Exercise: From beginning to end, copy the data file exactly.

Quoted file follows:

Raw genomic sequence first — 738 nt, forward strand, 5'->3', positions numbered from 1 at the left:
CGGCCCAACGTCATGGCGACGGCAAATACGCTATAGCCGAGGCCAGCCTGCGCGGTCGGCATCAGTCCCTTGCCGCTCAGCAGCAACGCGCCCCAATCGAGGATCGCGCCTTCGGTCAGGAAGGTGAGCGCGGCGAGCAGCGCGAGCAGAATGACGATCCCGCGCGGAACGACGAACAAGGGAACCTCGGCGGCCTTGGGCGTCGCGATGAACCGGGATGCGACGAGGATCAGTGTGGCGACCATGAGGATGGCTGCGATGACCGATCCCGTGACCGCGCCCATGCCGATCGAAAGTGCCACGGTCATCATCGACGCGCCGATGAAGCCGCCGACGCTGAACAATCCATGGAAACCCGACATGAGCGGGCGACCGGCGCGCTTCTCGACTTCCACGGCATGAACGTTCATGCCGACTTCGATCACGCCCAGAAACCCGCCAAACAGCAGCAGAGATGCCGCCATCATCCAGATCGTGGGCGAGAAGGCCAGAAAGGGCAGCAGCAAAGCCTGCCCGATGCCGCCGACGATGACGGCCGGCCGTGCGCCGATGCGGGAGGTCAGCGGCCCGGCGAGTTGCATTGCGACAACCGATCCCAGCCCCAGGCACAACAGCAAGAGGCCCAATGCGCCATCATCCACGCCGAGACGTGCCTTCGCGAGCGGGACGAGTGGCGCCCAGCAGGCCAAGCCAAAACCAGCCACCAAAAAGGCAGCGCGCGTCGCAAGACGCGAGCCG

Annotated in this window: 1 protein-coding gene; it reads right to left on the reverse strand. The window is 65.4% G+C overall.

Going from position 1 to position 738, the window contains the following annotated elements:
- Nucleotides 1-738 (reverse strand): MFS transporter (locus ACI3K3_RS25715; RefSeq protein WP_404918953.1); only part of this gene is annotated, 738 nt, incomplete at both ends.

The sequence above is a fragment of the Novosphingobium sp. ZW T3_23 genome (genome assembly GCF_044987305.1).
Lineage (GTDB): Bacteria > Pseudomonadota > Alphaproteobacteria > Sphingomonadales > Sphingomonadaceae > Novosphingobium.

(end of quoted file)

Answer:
Raw genomic sequence first — 738 nt, forward strand, 5'->3', positions numbered from 1 at the left:
CGGCCCAACGTCATGGCGACGGCAAATACGCTATAGCCGAGGCCAGCCTGCGCGGTCGGCATCAGTCCCTTGCCGCTCAGCAGCAACGCGCCCCAATCGAGGATCGCGCCTTCGGTCAGGAAGGTGAGCGCGGCGAGCAGCGCGAGCAGAATGACGATCCCGCGCGGAACGACGAACAAGGGAACCTCGGCGGCCTTGGGCGTCGCGATGAACCGGGATGCGACGAGGATCAGTGTGGCGACCATGAGGATGGCTGCGATGACCGATCCCGTGACCGCGCCCATGCCGATCGAAAGTGCCACGGTCATCATCGACGCGCCGATGAAGCCGCCGACGCTGAACAATCCATGGAAACCCGACATGAGCGGGCGACCGGCGCGCTTCTCGACTTCCACGGCATGAACGTTCATGCCGACTTCGATCACGCCCAGAAACCCGCCAAACAGCAGCAGAGATGCCGCCATCATCCAGATCGTGGGCGAGAAGGCCAGAAAGGGCAGCAGCAAAGCCTGCCCGATGCCGCCGACGATGACGGCCGGCCGTGCGCCGATGCGGGAGGTCAGCGGCCCGGCGAGTTGCATTGCGACAACCGATCCCAGCCCCAGGCACAACAGCAAGAGGCCCAATGCGCCATCATCCACGCCGAGACGTGCCTTCGCGAGCGGGACGAGTGGCGCCCAGCAGGCCAAGCCAAAACCAGCCACCAAAAAGGCAGCGCGCGTCGCAAGACGCGAGCCG

Annotated in this window: 1 protein-coding gene; it reads right to left on the reverse strand. The window is 65.4% G+C overall.

Going from position 1 to position 738, the window contains the following annotated elements:
- Nucleotides 1-738 (reverse strand): MFS transporter (locus ACI3K3_RS25715; RefSeq protein WP_404918953.1); only part of this gene is annotated, 738 nt, incomplete at both ends.

The sequence above is a fragment of the Novosphingobium sp. ZW T3_23 genome (genome assembly GCF_044987305.1).
Lineage (GTDB): Bacteria > Pseudomonadota > Alphaproteobacteria > Sphingomonadales > Sphingomonadaceae > Novosphingobium.